Zimbabwe’s forests go up in smoke amid energy crisis
BULAWAYO, Zimbabwe (AlertNet) – Pensioner Thandazani Ndlovu earns his living selling firewood, making him better off than Zimbabwe’s millions of jobless. From the back of his pick-up truck, he has established a thriving business as demand for firewood continues to grow in Bulawayo, a city of 2 million people in the southwest.
Residents are turning to wood for cooking and heating as Zimbabwe’s electricity outages get worse, with its energy utility battling to keep the lights on in urban areas. As winter began, the state-owned power company announced in June it was increasing its load-shedding schedule - music to Ndlovu’s ears. He operates in the crowded streets of Bulawayo’s townships, where preparing food over a fire has become a daily reality.
“On a good day, I can make $20,” Ndlovu says. “I get the firewood from farms on the outskirts of the city where resettled farmers are clearing the land to build their homes.”
With 56 percent of Zimbabweans living on less than $1.25 a day and unemployment as high as 80 percent, many people regard trees - even those on residential properties - as a potential source of income. Concerned with making a comfortable living, Ndlovu doesn’t worry that he and other firewood vendors might be contributing to deforestation in the southern African nation.
With no respite from the energy crisis, up to 90 percent of Zimbabweans now rely on firewood for cooking, a huge leap from around 50 percent two decades ago, according to non-governmental organisation Environment Africa. Some 70 percent of the population resides in rural areas, where firewood has long been the primary source of energy.
“I have never thought about the implications of cutting down trees. What I know is that another tree will grow, because our ancestors found these trees there,” Ndlovu says. It is a common response to recent campaigns launched by the government and environmental groups to curb uncontrolled logging.
The parastatal Forestry Commission estimates deforestation at around 330,000 hectares per year. Between 1990 and 2010, Zimbabwe lost more than 30 percent of its forest cover, according to commission data. As its forests shrink, Zimbabwe has yet to confront the far-reaching ramifications of its energy crisis.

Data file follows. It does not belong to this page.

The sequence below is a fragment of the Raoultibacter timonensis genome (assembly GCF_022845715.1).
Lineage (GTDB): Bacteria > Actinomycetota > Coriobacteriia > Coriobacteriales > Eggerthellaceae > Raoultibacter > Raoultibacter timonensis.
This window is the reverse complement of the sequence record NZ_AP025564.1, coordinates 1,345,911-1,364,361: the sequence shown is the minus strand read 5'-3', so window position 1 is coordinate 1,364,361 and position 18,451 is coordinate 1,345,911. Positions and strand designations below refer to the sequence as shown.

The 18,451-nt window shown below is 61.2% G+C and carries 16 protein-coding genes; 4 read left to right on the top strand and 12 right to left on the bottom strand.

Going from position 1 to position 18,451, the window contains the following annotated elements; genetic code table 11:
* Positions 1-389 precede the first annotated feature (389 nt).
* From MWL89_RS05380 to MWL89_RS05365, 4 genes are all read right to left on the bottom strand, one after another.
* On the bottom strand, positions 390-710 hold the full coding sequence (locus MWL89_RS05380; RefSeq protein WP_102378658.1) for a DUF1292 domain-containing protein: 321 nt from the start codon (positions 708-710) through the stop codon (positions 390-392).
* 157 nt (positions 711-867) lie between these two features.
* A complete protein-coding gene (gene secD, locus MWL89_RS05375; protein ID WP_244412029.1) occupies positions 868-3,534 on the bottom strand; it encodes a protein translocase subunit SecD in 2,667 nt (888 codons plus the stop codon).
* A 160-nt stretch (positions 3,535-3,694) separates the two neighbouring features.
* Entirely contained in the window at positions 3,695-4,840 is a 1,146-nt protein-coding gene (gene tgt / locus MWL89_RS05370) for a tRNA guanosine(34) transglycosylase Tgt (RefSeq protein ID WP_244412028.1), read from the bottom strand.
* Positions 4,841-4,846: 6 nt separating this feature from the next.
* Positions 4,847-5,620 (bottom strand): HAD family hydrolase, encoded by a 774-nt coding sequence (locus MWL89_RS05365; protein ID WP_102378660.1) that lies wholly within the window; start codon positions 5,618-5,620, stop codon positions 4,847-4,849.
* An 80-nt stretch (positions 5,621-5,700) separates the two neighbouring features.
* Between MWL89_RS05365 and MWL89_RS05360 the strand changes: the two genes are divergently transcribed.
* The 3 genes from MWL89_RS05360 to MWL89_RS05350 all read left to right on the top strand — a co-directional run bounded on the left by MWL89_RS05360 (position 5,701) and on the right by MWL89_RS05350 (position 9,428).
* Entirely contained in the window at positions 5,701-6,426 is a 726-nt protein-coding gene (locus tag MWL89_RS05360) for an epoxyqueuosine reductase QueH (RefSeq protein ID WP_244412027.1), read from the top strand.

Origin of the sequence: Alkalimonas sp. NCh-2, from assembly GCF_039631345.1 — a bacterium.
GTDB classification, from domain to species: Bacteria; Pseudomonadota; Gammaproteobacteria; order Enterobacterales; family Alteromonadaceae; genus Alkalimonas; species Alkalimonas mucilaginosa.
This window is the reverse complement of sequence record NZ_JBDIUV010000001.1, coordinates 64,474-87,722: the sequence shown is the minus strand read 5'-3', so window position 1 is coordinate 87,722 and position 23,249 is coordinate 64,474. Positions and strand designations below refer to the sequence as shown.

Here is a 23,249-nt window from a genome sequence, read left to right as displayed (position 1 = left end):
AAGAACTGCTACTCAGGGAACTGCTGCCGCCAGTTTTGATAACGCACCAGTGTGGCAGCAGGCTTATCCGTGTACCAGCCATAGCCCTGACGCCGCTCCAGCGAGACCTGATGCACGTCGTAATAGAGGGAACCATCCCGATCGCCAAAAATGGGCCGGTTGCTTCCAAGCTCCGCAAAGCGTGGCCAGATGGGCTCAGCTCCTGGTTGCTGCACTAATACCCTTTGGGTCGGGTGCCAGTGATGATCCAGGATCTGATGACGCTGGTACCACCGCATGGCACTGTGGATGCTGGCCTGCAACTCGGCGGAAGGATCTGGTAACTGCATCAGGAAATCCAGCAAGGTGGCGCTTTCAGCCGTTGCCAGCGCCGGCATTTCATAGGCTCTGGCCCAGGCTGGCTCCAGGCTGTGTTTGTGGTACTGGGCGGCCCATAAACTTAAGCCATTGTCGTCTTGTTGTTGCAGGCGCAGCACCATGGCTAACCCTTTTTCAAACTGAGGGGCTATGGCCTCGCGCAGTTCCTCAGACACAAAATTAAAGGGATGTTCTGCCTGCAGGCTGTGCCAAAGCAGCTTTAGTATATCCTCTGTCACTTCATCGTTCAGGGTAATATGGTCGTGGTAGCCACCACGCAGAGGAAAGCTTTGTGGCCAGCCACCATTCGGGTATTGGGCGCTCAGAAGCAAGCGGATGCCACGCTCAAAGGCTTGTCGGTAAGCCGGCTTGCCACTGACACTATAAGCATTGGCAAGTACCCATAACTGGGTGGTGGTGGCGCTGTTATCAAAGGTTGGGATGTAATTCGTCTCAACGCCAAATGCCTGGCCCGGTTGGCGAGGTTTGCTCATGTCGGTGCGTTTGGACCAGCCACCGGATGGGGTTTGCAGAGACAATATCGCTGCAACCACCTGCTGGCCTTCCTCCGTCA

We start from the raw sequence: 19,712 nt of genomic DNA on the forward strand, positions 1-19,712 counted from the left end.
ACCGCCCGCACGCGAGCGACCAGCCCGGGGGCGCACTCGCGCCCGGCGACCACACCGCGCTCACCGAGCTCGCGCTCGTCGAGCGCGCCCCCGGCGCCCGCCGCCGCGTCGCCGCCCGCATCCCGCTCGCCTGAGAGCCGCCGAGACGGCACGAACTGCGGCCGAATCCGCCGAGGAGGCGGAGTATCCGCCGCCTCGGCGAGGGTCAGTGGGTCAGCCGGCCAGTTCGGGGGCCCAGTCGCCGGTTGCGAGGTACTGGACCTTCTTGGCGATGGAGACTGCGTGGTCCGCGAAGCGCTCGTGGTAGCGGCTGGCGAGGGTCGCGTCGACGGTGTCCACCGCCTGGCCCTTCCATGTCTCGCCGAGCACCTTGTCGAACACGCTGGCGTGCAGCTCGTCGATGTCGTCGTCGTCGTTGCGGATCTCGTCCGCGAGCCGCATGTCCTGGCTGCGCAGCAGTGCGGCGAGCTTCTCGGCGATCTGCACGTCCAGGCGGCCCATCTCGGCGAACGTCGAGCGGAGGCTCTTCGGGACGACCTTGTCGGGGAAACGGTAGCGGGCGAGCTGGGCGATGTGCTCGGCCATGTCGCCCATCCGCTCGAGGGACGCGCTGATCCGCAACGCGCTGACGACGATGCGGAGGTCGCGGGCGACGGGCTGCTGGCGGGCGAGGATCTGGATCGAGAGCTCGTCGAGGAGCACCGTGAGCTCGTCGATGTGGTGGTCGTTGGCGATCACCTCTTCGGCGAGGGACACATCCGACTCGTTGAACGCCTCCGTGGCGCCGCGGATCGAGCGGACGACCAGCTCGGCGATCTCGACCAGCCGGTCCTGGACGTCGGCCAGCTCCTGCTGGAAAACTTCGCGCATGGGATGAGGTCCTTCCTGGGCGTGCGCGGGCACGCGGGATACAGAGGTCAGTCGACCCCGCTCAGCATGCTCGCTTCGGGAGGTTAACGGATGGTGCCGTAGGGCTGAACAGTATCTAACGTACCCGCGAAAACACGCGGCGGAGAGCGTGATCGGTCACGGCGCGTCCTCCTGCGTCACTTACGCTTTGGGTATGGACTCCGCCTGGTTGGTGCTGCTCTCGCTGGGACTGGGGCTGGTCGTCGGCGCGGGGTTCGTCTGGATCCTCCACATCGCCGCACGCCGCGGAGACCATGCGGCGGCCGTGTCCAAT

“It’s one of the challenges that has the ministry (of environment) in a tough spot because you cannot tell people to stop cutting down trees without providing a solution to their energy demands,” explains Kurauone Muringapi, a field researcher for the Ministry of Environment and Natural Resources Management.
“There is no doubt that, despite not being an industrialised country, our contribution to carbon emission concerns increases when there are no forests to talk about,” he adds.
Gilmore Sadza, an environmental consultant working with the ministry, says the government has been slow to join international efforts to combat deforestation. “The wanton cutting-down of trees was ignored around the year 2000 when people moved into white farms and conservation areas,” Sadza said.
“Climate change was never seen as an urgent matter, but at least now we are seeing some moves to address it, despite the obvious challenges,” he said.
In 2011, officials began crafting a comprehensive climate change policy in collaboration with the Climate and Development Knowledge Network (CDKN), which is funded by the British and Dutch governments. And last month, the ministry gazetted new, stringent regulations on illegal logging in a move to curb deforestation. Among others, they target farmers who have been fingered for some of the worst abuses of Zimbabwe’s forests.
The country will also have to deal with the consequences of smoke and other emissions from domestic cooking fires, as well as wildfires which have become an annual phenomenon here.
Zimbabwe’s carbon footprint, like that of many African nations, remains tiny compared with developed countries.
Nonetheless, its current energy crisis could contribute to climate shifts that will affect future generations – not least because cutting down forests means fewer trees to store carbon dioxide, the main greenhouse gas causing global warming.
Zimbabwe is already seeing changes in the patterns of its seasons, lower rainfall and higher temperatures. But strategies to reverse deforestation could help reduce the risk of these trends getting worse, believes Simon Gapare, a Zimbabwean environmental researcher based in the United States.
“It’s time initiatives like the National Tree Planting Day were taken seriously. If you ask anyone you know if they have ever planted a tree, you will be disappointed,” he says.
On the first Saturday of December each year, Zimbabwe marks National Tree Planting Day, with the president leading the commemorations.
“Many people don’t bother about these things, but solutions to climate change do not reside in conferences or textbooks, but right among us – (in) our own practices relating to how we treat the natural resources around us. Planting a tree is one such solution,” Gapare argues.
The private sector has also started to launch reforestation initiatives. For example, Nyaradzo Funeral Services, a company based in the capital Harare with branches across the country, plants a tree for each burial it conducts and gives families trees to plant after relatives’ funerals. It is hoping to plant 500 million trees by 2025.
For firewood vendors like Ndlovu, participating in reforestation efforts could prove profitable in the long run. But with customers lining up to get their hands on an increasingly valuable source of energy, the issue of whether the business is sustainable isn’t a priority for most.
“This is my way of life - as long as there is demand for firewood, I will keep selling,” Ndlovu says.
By Madalitso Mwando
Madalitso Mwando is a journalist based in Harare, Zimbabwe.
Wilderness, South Africa